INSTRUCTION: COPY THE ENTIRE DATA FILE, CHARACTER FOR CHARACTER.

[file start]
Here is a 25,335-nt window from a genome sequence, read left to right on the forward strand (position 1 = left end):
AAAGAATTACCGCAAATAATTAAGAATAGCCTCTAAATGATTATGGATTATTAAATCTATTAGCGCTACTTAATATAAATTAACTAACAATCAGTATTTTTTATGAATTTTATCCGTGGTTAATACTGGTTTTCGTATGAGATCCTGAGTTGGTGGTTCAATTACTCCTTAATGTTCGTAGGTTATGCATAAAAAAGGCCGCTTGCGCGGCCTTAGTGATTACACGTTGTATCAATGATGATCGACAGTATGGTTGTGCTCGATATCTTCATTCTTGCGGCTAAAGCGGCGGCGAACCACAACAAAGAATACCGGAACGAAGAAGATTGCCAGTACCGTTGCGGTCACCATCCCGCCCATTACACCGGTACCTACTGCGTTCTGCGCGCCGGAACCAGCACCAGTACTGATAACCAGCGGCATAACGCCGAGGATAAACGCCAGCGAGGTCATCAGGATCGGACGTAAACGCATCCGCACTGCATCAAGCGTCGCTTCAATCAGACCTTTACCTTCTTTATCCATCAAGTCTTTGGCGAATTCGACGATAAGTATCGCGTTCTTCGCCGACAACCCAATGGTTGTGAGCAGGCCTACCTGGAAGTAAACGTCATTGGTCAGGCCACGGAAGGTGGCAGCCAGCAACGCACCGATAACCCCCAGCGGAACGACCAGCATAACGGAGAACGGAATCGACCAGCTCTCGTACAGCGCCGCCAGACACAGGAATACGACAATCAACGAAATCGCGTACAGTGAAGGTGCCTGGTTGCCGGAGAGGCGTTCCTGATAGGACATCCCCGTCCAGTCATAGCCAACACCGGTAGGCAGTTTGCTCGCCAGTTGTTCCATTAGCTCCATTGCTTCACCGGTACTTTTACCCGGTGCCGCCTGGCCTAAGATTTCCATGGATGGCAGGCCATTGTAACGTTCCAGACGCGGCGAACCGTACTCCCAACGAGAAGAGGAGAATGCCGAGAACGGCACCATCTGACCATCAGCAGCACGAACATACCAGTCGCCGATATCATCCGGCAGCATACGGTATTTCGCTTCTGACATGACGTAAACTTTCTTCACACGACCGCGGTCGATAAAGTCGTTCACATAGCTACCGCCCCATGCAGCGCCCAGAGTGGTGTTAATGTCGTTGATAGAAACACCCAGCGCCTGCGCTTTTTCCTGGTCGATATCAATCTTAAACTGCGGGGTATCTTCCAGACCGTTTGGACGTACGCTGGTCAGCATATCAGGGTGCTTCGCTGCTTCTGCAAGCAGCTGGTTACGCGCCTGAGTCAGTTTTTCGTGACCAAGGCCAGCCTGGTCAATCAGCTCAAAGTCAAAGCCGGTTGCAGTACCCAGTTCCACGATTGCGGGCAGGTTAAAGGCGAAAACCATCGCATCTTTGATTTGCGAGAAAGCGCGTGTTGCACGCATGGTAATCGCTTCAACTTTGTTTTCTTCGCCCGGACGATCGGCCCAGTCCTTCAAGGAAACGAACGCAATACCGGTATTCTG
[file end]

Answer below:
Here is a 25,335-nt window from a genome sequence, read left to right on the forward strand (position 1 = left end):
AAAGAATTACCGCAAATAATTAAGAATAGCCTCTAAATGATTATGGATTATTAAATCTATTAGCGCTACTTAATATAAATTAACTAACAATCAGTATTTTTTATGAATTTTATCCGTGGTTAATACTGGTTTTCGTATGAGATCCTGAGTTGGTGGTTCAATTACTCCTTAATGTTCGTAGGTTATGCATAAAAAAGGCCGCTTGCGCGGCCTTAGTGATTACACGTTGTATCAATGATGATCGACAGTATGGTTGTGCTCGATATCTTCATTCTTGCGGCTAAAGCGGCGGCGAACCACAACAAAGAATACCGGAACGAAGAAGATTGCCAGTACCGTTGCGGTCACCATCCCGCCCATTACACCGGTACCTACTGCGTTCTGCGCGCCGGAACCAGCACCAGTACTGATAACCAGCGGCATAACGCCGAGGATAAACGCCAGCGAGGTCATCAGGATCGGACGTAAACGCATCCGCACTGCATCAAGCGTCGCTTCAATCAGACCTTTACCTTCTTTATCCATCAAGTCTTTGGCGAATTCGACGATAAGTATCGCGTTCTTCGCCGACAACCCAATGGTTGTGAGCAGGCCTACCTGGAAGTAAACGTCATTGGTCAGGCCACGGAAGGTGGCAGCCAGCAACGCACCGATAACCCCCAGCGGAACGACCAGCATAACGGAGAACGGAATCGACCAGCTCTCGTACAGCGCCGCCAGACACAGGAATACGACAATCAACGAAATCGCGTACAGTGAAGGTGCCTGGTTGCCGGAGAGGCGTTCCTGATAGGACATCCCCGTCCAGTCATAGCCAACACCGGTAGGCAGTTTGCTCGCCAGTTGTTCCATTAGCTCCATTGCTTCACCGGTACTTTTACCCGGTGCCGCCTGGCCTAAGATTTCCATGGATGGCAGGCCATTGTAACGTTCCAGACGCGGCGAACCGTACTCCCAACGAGAAGAGGAGAATGCCGAGAACGGCACCATCTGACCATCAGCAGCACGAACATACCAGTCGCCGATATCATCCGGCAGCATACGGTATTTCGCTTCTGACATGACGTAAACTTTCTTCACACGACCGCGGTCGATAAAGTCGTTCACATAGCTACCGCCCCATGCAGCGCCCAGAGTGGTGTTAATGTCGTTGATAGAAACACCCAGCGCCTGCGCTTTTTCCTGGTCGATATCAATCTTAAACTGCGGGGTATCTTCCAGACCGTTTGGACGTACGCTGGTCAGCATATCAGGGTGCTTCGCTGCTTCTGCAAGCAGCTGGTTACGCGCCTGAGTCAGTTTTTCGTGACCAAGGCCAGCCTGGTCAATCAGCTCAAAGTCAAAGCCGGTTGCAGTACCCAGTTCCACGATTGCGGGCAGGTTAAAGGCGAAAACCATCGCATCTTTGATTTGCGAGAAAGCGCGTGTTGCACGCATGGTAATCGCTTCAACTTTGTTTTCTTCGCCCGGACGATCGGCCCAGTCCTTCAAGGAAACGAACGCAATACCGGTATTCTG